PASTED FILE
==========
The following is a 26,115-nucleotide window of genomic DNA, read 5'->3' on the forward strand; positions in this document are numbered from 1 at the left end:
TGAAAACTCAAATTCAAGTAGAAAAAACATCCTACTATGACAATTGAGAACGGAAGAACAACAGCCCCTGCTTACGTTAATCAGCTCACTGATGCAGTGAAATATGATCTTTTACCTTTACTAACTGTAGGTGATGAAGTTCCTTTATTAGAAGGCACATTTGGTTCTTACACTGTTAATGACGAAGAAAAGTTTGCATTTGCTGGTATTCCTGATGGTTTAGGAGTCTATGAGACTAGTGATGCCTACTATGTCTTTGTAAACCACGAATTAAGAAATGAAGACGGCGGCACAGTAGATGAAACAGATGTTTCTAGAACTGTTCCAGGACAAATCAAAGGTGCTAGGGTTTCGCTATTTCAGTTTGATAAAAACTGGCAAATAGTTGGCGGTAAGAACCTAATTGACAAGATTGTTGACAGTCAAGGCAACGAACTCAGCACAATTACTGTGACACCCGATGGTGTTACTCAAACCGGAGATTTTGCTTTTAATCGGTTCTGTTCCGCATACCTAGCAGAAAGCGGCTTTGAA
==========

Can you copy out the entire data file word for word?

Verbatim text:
The following is a 26,115-nucleotide window of genomic DNA, read 5'->3' on the forward strand; positions in this document are numbered from 1 at the left end:
TGAAAACTCAAATTCAAGTAGAAAAAACATCCTACTATGACAATTGAGAACGGAAGAACAACAGCCCCTGCTTACGTTAATCAGCTCACTGATGCAGTGAAATATGATCTTTTACCTTTACTAACTGTAGGTGATGAAGTTCCTTTATTAGAAGGCACATTTGGTTCTTACACTGTTAATGACGAAGAAAAGTTTGCATTTGCTGGTATTCCTGATGGTTTAGGAGTCTATGAGACTAGTGATGCCTACTATGTCTTTGTAAACCACGAATTAAGAAATGAAGACGGCGGCACAGTAGATGAAACAGATGTTTCTAGAACTGTTCCAGGACAAATCAAAGGTGCTAGGGTTTCGCTATTTCAGTTTGATAAAAACTGGCAAATAGTTGGCGGTAAGAACCTAATTGACAAGATTGTTGACAGTCAAGGCAACGAACTCAGCACAATTACTGTGACACCCGATGGTGTTACTCAAACCGGAGATTTTGCTTTTAATCGGTTCTGTTCCGCATACCTAGCAGAAAGCGGCTTTGAA